It’s more than the armrest argument and the seat swapping dilemma.
Flying on an airplane means sitting in a tight space, with a bunch of strangers, and no escape until you arrive to your destination. It’s not always glamorous and your fellow passengers can really play a role in how well or no-so-great the flight goes. Proper airplane etiquette will go a long way to making sure everyone is comfortable.
The Journo team wants to prepare you so that you aren’t one of those flight-experience ruining passengers so we’ve created a guide about what you need to know about airplane etiquette.
When you’re getting onto the airplane, sit down and get out of the way.
We see this way too often, you finally get to your seat and there are people standing in the aisle, rummaging through their bags, and just taking their sweet time.
We get it, you might need to grab a few things before you put your bag above you in the storage compartments but be prepared before you board and have those in-flight items in hand so you can get to your seat, store your bag, and sit down as soon as possible.
Store your bag above you.
Unless you have a smaller purse or backpack and depending on the amount of space around you, your bag is just going to be in the way if it’s by your feet.
Be courteous to other passengers as this also creates a problem when they need to get up and get past you (if you’re in the middle or aisle seat), to stretch their legs, use the restroom, etc.
Be mindful of how much noise you make.
If you’re watching TV, watching Netflix, or just jammin’ out to some tunes – be mindful of the volume of these things. It can be really annoying when someone is trying to rest and they hear your choice of music or show blasting through their head.
Try not to be too messy with food – it’s a tight space! 🍴
We all live different lives and we’re all raised differently. Some of us are taught to eat neatly and with our mouths closed and others are not. And that’s okay. But be mindful of who is around you, where your food lands, and try not to chew too obnoxiously.
Know how to share the armrests.
If you’re on the end, you obviously get the armrest on your end. The middle seat passenger technically has access to both armrests if they choose to.
And if you are that middle passenger, you’re already in a spot that you probably aren’t crazy about – squished between two people. So if you want two armrests (this is New Jersey talking), stand your ground and you glue those elbows down for a long enough period of time that the other passengers know you aren’t kidding.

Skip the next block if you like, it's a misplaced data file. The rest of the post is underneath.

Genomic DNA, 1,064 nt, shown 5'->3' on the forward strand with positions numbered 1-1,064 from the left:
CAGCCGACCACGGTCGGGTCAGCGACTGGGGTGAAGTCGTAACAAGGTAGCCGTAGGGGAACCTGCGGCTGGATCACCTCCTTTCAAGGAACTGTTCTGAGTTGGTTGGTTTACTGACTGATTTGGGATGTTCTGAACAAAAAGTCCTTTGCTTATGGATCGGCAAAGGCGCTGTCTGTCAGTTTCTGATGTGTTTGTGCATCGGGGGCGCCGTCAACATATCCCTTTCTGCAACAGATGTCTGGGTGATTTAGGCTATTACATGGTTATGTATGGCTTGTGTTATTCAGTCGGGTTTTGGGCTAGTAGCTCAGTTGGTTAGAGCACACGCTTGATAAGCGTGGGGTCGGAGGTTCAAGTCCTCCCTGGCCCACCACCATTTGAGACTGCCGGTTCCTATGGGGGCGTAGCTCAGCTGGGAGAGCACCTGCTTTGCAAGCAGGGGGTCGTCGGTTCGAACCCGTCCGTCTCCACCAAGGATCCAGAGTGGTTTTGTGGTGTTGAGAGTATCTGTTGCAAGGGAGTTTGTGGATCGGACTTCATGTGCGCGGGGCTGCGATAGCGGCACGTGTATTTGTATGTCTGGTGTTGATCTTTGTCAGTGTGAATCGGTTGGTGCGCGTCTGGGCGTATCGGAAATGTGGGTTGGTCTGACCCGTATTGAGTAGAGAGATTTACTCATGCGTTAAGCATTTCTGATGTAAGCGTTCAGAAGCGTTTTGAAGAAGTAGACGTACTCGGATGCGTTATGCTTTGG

Or, you can just politely talk to them about it. However, most people will say the middle seat always gets both armrests.
Keep your shoes on – please. 👞
I get it if your feet are tired and they need a break from your shoes, but no one really wants to see or smell anyone else’s feet on a flight!
Keep your shoes on, unless it’s a flight where you are sitting alone and there aren’t people around you.
Use the window shade wisely.
It’s always nice to ask those around you if it’s okay to keep it up or to keep it down.
I think the best rule of thumb is this – if it’s extremely sunny out and the light is beaming through the plane – and you notice the person next to you is trying to sleep, then putting the window shade down is courteous. Night flights or red-eyes don’t really apply to this rule – so do with the window shade as you please.
Turn your phone on silent and switch to airplane mode. ✈️
Just like you don’t want to hear someone else’s music or movie, you don’t want to hear the constant buzz or ring of someone’s phone from messages or other notifications. Turn it to silent when you get on the plane. Be mindful of any repeating alarms that might go off.
Remember making sure your devices are switched to airplane mode is a rule, not a courtesy. Phone interference can seriously affect a plane’s inner workings – so please do this no matter what.
Don’t wake your neighbor, unless you absolutely have to (or they request you to).
It’s nice to be thoughtful of others when the drink cart comes around, but waking someone up to tell them this is not okay.
Do not wake your neighbor, unless you know them well and spoke to them about this. Otherwise, the only time you should need to wake anyone up is when you have to use the restroom.
The seat swapping dilemma.
It’s a century-old dilemma amongst airplane passengers. Should you swap seats when someone asks you to?
I don’t think there need to be two separate sides on this. As long as it isn’t affecting other passengers and it’s done in a timely manner, then I say, go for it. You can at least ask someone politely, and see if it’s okay with them. If they say no, then at least you tried.
You never know what someone has going on that day or if they strategically picked their seat for a reason. So ask nicely, but also accept a “no” nicely as well.
Know how to deal with a chatty neighbor.
This is an easy fix. If there’s someone around you that is being too chatty, then politely ask them to talk quietly. You don’t need to come off as demanding or mean, it’s not an unreasonable request!
Last but certainly not least, ask yourself this question:
To recline or not to recline?
This is by far the most controversial topic on the plane. Even more than the armrests. When is it appropriate to recline? According to Smarter Travel, there are several things you need to do in order to answer this question.
- First, always look behind you before you recline.
- Don’t ever recline during meal time. It’s just not cool.
- Only recline as much as you really need. Don’t go all the way back if you don’t have to. Do you really enjoy sitting in someone else’s lap?
- If you do choose to recline, do not drop your seat backwards, do it slowly.
So what do you think? Are you going to recline the next time you’re on the plane? Did we miss any airplane etiquette rules that you find very important? Leave us a comment below!